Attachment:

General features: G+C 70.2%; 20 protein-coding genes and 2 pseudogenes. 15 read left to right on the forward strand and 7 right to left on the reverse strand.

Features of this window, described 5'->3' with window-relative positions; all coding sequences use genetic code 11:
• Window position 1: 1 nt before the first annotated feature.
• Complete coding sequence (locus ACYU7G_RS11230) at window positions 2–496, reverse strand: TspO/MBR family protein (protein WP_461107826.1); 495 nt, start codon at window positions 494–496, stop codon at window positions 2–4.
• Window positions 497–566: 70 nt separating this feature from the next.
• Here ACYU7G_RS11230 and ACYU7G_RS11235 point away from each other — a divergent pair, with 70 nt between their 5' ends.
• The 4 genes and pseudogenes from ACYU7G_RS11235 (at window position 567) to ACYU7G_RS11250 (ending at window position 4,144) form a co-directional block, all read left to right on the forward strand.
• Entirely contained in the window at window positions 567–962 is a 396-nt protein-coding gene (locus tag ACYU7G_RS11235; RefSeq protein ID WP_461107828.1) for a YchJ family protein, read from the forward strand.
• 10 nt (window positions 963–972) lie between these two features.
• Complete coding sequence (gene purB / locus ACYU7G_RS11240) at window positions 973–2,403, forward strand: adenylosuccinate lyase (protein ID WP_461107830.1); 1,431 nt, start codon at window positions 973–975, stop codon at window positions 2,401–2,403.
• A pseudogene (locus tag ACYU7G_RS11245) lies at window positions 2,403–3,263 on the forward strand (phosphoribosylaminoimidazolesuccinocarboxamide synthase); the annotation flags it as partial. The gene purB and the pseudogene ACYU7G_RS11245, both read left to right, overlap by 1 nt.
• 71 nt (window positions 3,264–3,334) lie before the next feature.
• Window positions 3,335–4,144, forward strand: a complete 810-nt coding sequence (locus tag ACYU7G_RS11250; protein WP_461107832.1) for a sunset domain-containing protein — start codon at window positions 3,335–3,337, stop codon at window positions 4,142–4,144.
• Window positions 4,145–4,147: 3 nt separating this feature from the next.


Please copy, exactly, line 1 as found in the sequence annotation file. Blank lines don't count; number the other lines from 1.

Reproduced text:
General features: G+C 70.2%; 20 protein-coding genes and 2 pseudogenes. 15 read left to right on the forward strand and 7 right to left on the reverse strand.